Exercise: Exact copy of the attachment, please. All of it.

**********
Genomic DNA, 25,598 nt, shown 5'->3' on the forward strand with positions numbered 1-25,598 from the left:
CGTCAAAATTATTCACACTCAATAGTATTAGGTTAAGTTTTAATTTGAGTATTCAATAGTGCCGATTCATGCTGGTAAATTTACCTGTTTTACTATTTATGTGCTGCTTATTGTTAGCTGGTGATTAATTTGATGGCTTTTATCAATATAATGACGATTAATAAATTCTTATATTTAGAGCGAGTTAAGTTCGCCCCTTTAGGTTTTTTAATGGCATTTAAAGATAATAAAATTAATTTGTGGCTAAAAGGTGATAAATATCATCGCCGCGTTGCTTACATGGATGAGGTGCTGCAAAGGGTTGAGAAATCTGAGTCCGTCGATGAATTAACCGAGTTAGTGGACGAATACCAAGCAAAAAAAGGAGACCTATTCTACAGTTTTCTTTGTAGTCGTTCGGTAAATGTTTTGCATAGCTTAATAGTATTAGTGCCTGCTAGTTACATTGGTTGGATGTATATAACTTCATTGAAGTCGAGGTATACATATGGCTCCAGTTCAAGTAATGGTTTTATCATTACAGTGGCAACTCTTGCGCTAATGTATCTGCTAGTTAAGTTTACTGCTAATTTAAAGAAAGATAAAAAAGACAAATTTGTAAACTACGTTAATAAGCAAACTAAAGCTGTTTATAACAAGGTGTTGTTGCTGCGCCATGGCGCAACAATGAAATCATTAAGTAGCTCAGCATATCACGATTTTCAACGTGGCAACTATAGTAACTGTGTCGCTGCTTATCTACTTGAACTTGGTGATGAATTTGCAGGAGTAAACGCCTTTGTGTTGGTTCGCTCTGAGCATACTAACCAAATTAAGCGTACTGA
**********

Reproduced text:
Genomic DNA, 25,598 nt, shown 5'->3' on the forward strand with positions numbered 1-25,598 from the left:
CGTCAAAATTATTCACACTCAATAGTATTAGGTTAAGTTTTAATTTGAGTATTCAATAGTGCCGATTCATGCTGGTAAATTTACCTGTTTTACTATTTATGTGCTGCTTATTGTTAGCTGGTGATTAATTTGATGGCTTTTATCAATATAATGACGATTAATAAATTCTTATATTTAGAGCGAGTTAAGTTCGCCCCTTTAGGTTTTTTAATGGCATTTAAAGATAATAAAATTAATTTGTGGCTAAAAGGTGATAAATATCATCGCCGCGTTGCTTACATGGATGAGGTGCTGCAAAGGGTTGAGAAATCTGAGTCCGTCGATGAATTAACCGAGTTAGTGGACGAATACCAAGCAAAAAAAGGAGACCTATTCTACAGTTTTCTTTGTAGTCGTTCGGTAAATGTTTTGCATAGCTTAATAGTATTAGTGCCTGCTAGTTACATTGGTTGGATGTATATAACTTCATTGAAGTCGAGGTATACATATGGCTCCAGTTCAAGTAATGGTTTTATCATTACAGTGGCAACTCTTGCGCTAATGTATCTGCTAGTTAAGTTTACTGCTAATTTAAAGAAAGATAAAAAAGACAAATTTGTAAACTACGTTAATAAGCAAACTAAAGCTGTTTATAACAAGGTGTTGTTGCTGCGCCATGGCGCAACAATGAAATCATTAAGTAGCTCAGCATATCACGATTTTCAACGTGGCAACTATAGTAACTGTGTCGCTGCTTATCTACTTGAACTTGGTGATGAATTTGCAGGAGTAAACGCCTTTGTGTTGGTTCGCTCTGAGCATACTAACCAAATTAAGCGTACTGA